Tuesday 14 May 2013

Are eco petrol stations credible?

Concept sketch for a single skin geodesic architecture with embedded solar PVs | © Minale Tattersfield
Compared with conventional designs, eco petrol stations offer two major benefits for fuel retailers:
  • Financial in terms of reduced costs to run the eco petrol stations and therefore a lower life time cost, which should more than outweigh any higher initial expenditure or incremental capital costs to build them.
  • Image / Customer reward. Early adoption of environmentally friendly technology and behaviour fits neatly with the softer, environmentally-friendly values that customers nowadays expect. Broadly speaking, research shows that, given two equal and indistinguishable looking products, the one with greater green credentials will be preferred. Commercial value is therefore highlighted by the potential for increased shop and fuel sales, plus the opportunity to offset advertising costs. 

But can an eco petrol station really be credible? 

We say yes. If a house becomes an eco house when it meets BREEAM or LEED standards then why not a petrol station if, it too, meets the same exacting standards?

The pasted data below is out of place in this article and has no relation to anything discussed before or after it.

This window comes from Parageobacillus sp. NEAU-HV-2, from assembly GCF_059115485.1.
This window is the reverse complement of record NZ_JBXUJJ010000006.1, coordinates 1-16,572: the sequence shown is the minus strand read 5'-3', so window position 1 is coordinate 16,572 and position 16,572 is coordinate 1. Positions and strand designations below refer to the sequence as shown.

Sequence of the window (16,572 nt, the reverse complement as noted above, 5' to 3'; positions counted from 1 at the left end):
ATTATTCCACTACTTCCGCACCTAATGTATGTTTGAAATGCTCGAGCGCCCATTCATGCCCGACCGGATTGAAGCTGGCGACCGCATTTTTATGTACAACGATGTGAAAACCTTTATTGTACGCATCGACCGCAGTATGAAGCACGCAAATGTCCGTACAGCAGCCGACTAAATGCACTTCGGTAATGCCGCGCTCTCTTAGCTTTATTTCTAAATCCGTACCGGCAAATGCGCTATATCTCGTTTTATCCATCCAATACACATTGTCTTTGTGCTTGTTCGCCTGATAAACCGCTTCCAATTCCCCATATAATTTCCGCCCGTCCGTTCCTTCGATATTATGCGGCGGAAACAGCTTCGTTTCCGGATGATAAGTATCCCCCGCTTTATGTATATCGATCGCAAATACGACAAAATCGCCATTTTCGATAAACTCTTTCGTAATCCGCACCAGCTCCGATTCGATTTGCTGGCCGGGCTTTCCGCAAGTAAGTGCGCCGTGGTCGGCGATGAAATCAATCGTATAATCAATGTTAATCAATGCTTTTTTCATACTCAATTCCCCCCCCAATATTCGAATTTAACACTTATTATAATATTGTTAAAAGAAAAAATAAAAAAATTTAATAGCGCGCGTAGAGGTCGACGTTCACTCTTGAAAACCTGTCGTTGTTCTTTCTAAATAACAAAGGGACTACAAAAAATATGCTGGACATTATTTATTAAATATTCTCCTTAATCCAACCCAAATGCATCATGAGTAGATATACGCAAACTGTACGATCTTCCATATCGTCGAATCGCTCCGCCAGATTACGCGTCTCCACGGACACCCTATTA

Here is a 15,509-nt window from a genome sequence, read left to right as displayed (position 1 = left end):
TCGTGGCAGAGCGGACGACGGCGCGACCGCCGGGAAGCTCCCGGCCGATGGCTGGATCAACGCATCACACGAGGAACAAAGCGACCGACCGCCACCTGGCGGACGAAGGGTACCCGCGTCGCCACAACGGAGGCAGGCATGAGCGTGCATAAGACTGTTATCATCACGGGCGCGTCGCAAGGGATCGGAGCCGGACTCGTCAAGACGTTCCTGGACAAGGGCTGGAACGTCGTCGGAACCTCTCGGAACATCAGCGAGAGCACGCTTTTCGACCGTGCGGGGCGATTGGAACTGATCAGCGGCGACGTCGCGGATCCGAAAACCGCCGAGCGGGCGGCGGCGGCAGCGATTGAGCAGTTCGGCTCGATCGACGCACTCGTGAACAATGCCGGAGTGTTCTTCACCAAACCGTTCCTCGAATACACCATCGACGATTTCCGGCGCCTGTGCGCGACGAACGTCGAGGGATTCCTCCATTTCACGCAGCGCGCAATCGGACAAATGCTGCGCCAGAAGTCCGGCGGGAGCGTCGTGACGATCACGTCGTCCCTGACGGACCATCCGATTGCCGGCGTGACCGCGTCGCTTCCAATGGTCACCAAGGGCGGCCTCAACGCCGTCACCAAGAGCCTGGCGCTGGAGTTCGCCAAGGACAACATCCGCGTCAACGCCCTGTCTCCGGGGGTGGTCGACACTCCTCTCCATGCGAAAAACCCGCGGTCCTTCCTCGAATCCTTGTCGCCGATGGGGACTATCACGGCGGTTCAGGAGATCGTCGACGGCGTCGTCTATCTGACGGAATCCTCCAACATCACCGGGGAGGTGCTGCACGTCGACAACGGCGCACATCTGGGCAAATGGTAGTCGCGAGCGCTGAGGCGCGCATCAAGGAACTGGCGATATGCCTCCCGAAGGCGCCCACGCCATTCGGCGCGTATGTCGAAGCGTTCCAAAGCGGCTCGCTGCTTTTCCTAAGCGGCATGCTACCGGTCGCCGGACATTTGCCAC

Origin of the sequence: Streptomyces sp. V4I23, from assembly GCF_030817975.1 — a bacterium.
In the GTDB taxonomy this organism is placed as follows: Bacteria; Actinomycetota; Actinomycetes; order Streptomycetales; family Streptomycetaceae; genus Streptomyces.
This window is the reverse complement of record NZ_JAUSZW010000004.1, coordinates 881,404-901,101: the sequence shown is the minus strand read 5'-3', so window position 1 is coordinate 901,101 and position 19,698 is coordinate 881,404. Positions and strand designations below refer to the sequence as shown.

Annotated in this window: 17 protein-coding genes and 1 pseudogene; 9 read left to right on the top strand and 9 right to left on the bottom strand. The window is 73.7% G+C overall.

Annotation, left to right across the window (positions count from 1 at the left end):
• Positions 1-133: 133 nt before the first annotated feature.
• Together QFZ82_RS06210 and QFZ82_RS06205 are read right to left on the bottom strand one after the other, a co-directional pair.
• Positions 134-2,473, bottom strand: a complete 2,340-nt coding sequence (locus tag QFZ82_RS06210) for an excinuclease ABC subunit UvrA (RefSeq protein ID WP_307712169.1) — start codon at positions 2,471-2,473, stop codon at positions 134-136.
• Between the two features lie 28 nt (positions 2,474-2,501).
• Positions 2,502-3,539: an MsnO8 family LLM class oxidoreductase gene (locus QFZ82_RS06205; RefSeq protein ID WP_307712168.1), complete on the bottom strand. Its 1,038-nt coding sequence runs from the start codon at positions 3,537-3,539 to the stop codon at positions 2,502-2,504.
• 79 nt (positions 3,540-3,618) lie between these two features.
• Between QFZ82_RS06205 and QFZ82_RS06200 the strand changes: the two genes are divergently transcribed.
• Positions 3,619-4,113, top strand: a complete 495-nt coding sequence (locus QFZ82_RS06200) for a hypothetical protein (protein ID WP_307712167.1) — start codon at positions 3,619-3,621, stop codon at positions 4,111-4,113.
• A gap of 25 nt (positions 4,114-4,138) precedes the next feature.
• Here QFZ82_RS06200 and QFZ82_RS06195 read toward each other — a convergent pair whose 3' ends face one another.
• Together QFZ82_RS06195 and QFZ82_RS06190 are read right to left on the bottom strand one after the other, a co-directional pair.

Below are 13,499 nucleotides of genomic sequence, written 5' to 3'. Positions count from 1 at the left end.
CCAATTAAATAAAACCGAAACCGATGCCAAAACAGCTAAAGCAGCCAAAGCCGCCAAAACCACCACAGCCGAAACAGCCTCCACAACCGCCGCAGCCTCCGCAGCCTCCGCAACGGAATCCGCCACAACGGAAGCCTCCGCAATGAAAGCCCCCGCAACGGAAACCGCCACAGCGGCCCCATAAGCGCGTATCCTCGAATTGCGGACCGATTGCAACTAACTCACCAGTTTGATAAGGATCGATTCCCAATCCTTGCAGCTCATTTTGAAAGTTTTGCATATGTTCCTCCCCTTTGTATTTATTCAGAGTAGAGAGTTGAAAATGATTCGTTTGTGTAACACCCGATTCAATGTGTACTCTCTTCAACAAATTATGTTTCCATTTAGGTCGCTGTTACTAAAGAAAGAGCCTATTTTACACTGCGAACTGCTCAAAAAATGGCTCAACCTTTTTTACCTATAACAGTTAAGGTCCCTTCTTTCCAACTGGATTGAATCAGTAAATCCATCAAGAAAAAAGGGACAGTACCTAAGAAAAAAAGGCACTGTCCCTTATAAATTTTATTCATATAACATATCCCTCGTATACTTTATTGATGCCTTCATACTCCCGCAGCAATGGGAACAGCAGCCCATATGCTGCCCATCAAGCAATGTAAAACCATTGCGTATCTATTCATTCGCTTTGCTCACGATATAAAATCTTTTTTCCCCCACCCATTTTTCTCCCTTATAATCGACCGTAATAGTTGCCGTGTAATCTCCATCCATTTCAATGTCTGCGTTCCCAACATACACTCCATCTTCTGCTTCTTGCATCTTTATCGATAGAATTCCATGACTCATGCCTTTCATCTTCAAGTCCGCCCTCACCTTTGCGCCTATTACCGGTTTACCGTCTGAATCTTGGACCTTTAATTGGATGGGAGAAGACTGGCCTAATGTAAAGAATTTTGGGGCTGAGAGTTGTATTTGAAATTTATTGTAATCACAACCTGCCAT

Fossil fuels are a necessary evil that, whilst vital for maintaining our economies during the transition to cleaner sources of energy, shouldn't determine how a petrol station's structures are built, or negate setting rigorous environmental objectives and quality improvement benchmarks. That said, eco petrol stations should offer alternatives to fossil fuels as they become available.

Just because petrol dispensed at a petrol station is a visible manifestation of our fossil fuel world, is it any worse than the food we air freight from countries thousands of miles away, food which is grown with the aid of petroleum-based fertilisers? Or any more objectionable than training shoes we wear, the ones with plastic rubber soles, made in factories powered by oil-fired power stations, imported by diesel powered ships, and displayed in brightly illuminated, air-conditioned shopping centres?

Since petroleum derivatives are embedded in every aspect of modern life we have to shoulder responsibility collectively (not just oil companies) by making appropriate lifestyle changes and purchasing decisions in order to drastically reduce carbon emissions and avoid irrevocable climate change.

But there lies the dilemma, for whilst we all want a low carbon world, a world which Kyoto was conceived for, oil companies (and other high carbon-based businesses) have a vested interest on behalf of their shareholders to generate profit from the billions of dollars invested in oil extraction, refining and distribution. Should oil companies be expected to promote less fossil fuel usage when their business relies upon it? Or is it governments who should dictate policy and therefore ultimately us, the public at large who should be driving change?